Equity-related grievances, for example, may involve discrimination and/or harassment on grounds prohibited by anti-discrimination legislation*. Such grievances are handled either under this Directive or the dispute resolution procedures of the relevant industrial agreement, but specialist assistance must be sought from the Equity and Diversity Unit to ensure that the University conforms to the NSW Anti-Discrimination Board’s Grievance Procedure Guidelines. Grievances of this type require formal investigation and documentation.

Grievances involving allegations of corruption, maladministration and serious waste, and those concerned with reportable conduct involving children or young persons (those under 18 years of age) are required to be investigated under law and consequently are not covered under this Directive (please refer to the Fraud and Corruption Prevention and Public Interest Disclosures Policy and Guidelines and the Child Protection Policy.

* Including sex, pregnancy (and potential pregnancy), race, colour, ethnicity, ethno-religious belief, descent or national identity, marital status, family or carer responsibilities, age, disability, transgender status, sexual preference, or political conviction.

4. Directive principles

Grievance resolution is an integral part of management responsibility at UTS. Managers and supervisors have the responsibility to take all reasonable steps to identify and attempt to prevent and resolve problems in the workplace including legal responsibility for resolving equity-related grievances alleging unlawful behaviour.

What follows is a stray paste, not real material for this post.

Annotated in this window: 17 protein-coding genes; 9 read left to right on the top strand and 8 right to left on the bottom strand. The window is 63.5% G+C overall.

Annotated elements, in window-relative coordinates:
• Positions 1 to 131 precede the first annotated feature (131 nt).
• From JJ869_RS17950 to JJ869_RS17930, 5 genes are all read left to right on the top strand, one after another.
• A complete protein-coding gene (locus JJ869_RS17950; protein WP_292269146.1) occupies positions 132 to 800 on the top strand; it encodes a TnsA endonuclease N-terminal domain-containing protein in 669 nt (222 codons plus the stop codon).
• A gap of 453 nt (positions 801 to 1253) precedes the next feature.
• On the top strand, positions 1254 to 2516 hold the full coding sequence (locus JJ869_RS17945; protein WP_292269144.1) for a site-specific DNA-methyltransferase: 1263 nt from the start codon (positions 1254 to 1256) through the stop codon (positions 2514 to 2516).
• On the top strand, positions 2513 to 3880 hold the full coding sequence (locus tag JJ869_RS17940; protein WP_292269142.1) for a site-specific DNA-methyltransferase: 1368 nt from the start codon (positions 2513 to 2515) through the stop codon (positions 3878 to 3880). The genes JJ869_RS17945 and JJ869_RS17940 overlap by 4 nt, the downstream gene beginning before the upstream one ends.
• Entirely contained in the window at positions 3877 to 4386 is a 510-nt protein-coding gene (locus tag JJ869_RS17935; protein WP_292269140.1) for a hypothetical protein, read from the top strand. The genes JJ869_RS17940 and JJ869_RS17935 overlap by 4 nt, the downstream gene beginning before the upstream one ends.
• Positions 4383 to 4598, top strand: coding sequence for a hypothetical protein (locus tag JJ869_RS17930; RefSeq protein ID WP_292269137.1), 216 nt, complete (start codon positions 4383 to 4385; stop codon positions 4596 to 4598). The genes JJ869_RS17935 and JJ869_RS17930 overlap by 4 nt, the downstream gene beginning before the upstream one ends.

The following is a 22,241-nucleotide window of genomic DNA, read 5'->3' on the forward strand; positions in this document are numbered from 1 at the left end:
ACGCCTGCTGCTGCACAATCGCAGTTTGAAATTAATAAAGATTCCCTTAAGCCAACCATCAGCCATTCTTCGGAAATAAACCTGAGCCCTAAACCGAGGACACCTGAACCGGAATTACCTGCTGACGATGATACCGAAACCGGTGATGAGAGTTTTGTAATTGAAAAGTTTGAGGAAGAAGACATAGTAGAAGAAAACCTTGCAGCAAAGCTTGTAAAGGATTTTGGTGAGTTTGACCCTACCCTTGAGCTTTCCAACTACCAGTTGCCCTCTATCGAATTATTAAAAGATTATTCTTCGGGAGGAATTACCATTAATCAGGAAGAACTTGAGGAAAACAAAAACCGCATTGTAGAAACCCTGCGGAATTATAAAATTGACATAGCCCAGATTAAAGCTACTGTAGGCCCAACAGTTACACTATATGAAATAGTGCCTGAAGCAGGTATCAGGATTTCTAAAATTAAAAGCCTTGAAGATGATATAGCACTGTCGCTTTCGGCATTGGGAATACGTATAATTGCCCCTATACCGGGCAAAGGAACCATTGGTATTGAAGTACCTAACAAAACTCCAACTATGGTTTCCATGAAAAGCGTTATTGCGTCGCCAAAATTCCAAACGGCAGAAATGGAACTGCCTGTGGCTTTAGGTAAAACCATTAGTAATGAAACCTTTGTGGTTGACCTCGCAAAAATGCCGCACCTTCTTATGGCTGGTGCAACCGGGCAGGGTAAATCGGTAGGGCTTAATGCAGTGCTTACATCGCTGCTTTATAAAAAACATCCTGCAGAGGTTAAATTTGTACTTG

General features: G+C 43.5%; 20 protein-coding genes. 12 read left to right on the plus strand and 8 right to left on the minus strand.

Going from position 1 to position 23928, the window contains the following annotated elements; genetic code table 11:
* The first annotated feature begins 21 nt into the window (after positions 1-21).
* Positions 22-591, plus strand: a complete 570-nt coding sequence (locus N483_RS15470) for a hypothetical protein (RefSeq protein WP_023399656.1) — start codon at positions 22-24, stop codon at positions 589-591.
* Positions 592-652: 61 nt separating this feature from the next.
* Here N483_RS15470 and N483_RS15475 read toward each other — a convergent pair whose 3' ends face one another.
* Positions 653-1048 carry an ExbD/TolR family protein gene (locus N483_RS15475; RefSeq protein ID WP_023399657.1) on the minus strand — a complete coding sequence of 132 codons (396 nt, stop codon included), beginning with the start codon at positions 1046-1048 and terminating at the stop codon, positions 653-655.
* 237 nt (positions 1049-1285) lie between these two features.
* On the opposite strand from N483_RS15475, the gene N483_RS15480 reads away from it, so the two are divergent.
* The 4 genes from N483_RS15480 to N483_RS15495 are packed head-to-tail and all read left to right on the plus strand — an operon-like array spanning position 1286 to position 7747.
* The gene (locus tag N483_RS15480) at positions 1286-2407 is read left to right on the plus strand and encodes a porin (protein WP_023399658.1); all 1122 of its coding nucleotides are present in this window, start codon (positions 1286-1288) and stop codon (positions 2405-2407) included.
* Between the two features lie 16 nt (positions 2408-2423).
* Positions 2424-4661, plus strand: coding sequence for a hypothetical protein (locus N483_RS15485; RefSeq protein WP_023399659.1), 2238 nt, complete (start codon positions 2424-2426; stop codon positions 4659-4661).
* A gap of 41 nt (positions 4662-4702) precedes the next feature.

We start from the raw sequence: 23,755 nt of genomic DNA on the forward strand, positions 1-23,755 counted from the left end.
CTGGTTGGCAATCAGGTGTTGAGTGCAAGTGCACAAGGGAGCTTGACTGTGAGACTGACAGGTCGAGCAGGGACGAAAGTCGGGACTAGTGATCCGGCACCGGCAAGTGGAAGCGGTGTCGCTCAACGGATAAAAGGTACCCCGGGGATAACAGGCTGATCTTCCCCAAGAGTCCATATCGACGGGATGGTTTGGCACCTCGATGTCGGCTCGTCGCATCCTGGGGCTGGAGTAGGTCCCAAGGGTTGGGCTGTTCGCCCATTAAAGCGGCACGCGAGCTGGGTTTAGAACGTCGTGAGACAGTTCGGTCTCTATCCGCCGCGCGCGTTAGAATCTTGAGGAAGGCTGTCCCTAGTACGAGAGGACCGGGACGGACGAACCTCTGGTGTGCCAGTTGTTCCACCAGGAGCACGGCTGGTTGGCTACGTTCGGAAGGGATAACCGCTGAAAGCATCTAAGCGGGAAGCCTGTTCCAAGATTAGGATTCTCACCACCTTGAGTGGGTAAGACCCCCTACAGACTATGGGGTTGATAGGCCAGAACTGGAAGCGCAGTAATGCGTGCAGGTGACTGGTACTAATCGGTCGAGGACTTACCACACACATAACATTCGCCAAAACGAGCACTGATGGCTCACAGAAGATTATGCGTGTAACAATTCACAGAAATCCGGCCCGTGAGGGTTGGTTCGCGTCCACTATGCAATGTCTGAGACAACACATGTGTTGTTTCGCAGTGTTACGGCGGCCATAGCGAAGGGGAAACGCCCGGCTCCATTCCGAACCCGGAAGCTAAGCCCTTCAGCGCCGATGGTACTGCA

Resolution of grievances is encouraged at the point as close as possible to the source of the problem and at the lowest level of management.

Staff grievances are handled in an unbiased and fair manner, taking into account the principles of procedural fairness (refer to Resolving Staff Grievances — Guidelines for Supervisors (restricted access: Staff Connect) for details on what constitutes procedural fairness).

Staff raising a grievance, as well as respondents, have the right to chose to be accompanied by a representative of their choice during all discussions related to the grievance. Such a representative will not be a barrister or solicitor in private practice. A representative of the Human Resources Unit or other specialist grievance handling area may also be invited by a staff member or supervisor/manager to attend discussions related to the grievance.

Confidentiality is respected at all times within the constraints of the need to fully investigate the grievance.

Staff who raise a genuine grievance or a grievance in good faith are protected from victimisation or unfair treatment.

Grievances are dealt with promptly and take into account the interests of all concerned. Supervisors must respond to the staff member raising the grievance (either by discussing the matter with the staff member or arranging a meeting) within ten working days of being notified of the grievance. If a matter remains unresolved after such a discussion/meeting or no arrangements are made for a discussion/meeting within the timeframe, then the staff member may refer the matter to the Dean or Director of his/her unit.

Whenever possible, the wishes of the staff member raising the grievance in relation to the resolution process are taken into account. However, this may not be possible in some circumstances where the grievance is of such a serious nature that formal action is required beyond the wishes of the staff member, as for example when a grievance involves allegedly unlawful behaviour or when UTS's duty of care may be compromised if no action is taken.

5. Directive statements

5.1 How to raise a grievance